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Public health evaluation: which designs work, for whom and under what circumstances?
  1. Laurence Moore,
  2. Graham F Moore
  1. Cardiff Institute of Society and Health, Cardiff University School of Social Sciences, Cardiff, UK
  1. Correspondence to Laurence Moore, Professor of Public Health Improvement, Cardiff Institute of Society and Health, Cardiff University School of Social Sciences, 1-3, Museum Place, Cardiff CF10 3BD, UK; moorel1{at}cf.ac.uk

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Properly designed and conducted randomised controlled trials (RCTs) represent the most internally valid means of estimating the effectiveness of complex interventions.1 However, RCTs are often dismissed as being unsuitable for the evaluation of public health interventions, in a debate often dominated by arguments based on misunderstandings, misrepresentations and ideological objections. Macintyre2 counters many of these arguments and argues that ‘RCTs are both more possible than many objectors think, and more conclusive about the benefits and cost effectiveness of policies and interventions [than other designs]’.

The paper by Bonell and colleagues (see page 582)3 and its companion paper by Cousens and colleagues (see page 576)4 provide welcome contributions to this debate, by seeking to delineate circumstances in which RCTs may not be possible and describing various analytical approaches to compensate for the lack of randomisation in order to derive unbiased estimates of effect. Bonell et al3 identify three key features of RCTs, random allocation, control groups and prospective follow-up, of which only the first is unique to RCTs.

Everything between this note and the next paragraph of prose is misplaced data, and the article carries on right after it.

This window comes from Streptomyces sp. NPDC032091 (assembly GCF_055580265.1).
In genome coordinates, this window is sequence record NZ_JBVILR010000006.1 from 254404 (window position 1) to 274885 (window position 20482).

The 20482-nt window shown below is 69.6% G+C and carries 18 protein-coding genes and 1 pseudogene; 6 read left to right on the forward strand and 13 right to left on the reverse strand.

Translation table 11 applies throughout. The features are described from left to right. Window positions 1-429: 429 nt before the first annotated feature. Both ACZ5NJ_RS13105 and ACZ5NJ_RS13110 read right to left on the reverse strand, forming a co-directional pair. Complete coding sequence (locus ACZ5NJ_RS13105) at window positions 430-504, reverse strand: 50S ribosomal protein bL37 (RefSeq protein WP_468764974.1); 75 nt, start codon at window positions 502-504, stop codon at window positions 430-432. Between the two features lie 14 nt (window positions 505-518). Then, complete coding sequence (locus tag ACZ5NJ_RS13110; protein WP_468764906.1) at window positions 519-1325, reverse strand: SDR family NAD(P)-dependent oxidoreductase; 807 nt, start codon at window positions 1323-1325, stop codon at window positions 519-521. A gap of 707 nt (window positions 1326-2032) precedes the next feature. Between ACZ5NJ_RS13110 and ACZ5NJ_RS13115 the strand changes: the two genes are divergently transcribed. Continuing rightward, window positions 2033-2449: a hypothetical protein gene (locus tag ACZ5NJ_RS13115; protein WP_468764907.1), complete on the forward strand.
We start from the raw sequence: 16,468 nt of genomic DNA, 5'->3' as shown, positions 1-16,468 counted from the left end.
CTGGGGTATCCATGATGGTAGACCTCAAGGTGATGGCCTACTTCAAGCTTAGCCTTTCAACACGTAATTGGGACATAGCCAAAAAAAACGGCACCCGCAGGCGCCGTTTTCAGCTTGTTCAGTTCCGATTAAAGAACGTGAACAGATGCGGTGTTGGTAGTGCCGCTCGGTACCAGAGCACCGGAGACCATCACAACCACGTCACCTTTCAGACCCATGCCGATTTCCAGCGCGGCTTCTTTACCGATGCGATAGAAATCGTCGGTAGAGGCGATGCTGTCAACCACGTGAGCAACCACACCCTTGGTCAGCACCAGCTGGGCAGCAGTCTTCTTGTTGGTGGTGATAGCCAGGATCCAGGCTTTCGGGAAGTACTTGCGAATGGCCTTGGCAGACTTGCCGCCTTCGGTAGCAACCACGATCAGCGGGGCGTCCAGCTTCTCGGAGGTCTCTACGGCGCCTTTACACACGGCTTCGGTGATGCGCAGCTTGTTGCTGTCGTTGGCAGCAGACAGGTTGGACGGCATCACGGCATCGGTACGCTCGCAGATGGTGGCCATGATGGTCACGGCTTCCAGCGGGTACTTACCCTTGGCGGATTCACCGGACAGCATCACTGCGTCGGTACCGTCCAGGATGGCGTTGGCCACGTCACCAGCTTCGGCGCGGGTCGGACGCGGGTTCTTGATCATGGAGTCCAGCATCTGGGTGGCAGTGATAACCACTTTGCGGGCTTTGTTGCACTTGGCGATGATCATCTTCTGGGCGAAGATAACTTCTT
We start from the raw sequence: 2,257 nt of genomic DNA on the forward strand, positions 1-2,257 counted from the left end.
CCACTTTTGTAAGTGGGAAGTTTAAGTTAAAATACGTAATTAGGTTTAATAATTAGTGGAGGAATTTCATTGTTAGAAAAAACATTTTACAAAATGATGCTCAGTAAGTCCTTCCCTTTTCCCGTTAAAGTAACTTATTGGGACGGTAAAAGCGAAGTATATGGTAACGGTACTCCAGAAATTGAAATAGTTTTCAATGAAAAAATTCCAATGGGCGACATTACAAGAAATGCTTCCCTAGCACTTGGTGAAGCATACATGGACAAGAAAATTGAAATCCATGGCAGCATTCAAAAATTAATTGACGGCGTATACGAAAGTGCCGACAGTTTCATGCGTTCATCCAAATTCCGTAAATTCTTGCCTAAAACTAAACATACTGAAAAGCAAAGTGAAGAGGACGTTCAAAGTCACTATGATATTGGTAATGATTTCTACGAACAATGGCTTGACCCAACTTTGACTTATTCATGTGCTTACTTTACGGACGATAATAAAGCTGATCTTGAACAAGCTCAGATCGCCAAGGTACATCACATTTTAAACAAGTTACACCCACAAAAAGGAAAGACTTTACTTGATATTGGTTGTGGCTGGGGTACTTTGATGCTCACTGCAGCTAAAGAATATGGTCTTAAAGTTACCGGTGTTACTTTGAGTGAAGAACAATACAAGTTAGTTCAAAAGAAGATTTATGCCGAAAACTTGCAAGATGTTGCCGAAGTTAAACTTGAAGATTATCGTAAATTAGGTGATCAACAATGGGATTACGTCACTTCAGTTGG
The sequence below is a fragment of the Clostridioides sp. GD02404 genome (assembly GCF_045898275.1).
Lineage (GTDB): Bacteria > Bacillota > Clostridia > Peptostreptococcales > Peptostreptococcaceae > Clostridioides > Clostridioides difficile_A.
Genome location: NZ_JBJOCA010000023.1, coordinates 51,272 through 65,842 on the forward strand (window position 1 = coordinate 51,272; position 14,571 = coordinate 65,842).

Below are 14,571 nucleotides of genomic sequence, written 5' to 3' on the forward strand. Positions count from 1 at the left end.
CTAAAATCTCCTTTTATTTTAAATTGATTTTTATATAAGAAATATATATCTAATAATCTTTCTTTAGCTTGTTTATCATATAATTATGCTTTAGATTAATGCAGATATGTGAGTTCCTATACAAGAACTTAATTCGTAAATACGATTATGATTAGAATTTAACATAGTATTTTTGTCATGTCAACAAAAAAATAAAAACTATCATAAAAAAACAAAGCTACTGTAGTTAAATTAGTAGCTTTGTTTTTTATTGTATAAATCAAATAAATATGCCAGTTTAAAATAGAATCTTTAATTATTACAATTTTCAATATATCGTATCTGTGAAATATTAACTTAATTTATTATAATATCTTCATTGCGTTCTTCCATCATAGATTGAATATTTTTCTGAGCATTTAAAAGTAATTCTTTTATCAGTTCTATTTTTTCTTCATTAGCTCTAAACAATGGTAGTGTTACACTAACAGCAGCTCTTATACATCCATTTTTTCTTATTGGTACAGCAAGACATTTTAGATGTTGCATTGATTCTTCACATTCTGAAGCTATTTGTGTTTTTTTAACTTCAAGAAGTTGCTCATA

To randomise or not to randomise? For whom and under what circumstances is randomisation acceptable and feasible?

The ethical case for randomisation centres around the existence of equipoise, or uncertainty regarding intervention effects. Indeed, given that untested interventions may be costly and unexpectedly harmful, it is unethical to invest in interventions without testing them. However, as argued by Bonell and colleagues, widespread belief by policy makers and practitioners in the effectiveness of public health interventions, coupled with often erroneous assumptions that they are unlikely to cause harm, commonly leads to perceptions that it is unethical to ‘withhold’ intervention from some participants, and therefore a resistance to randomise allocation. While Bonell and colleagues identify this reluctance as a problem and identify particular circumstances where reluctance may be greater, they do not describe strategies to overcome this problem, and in the process help researchers act …

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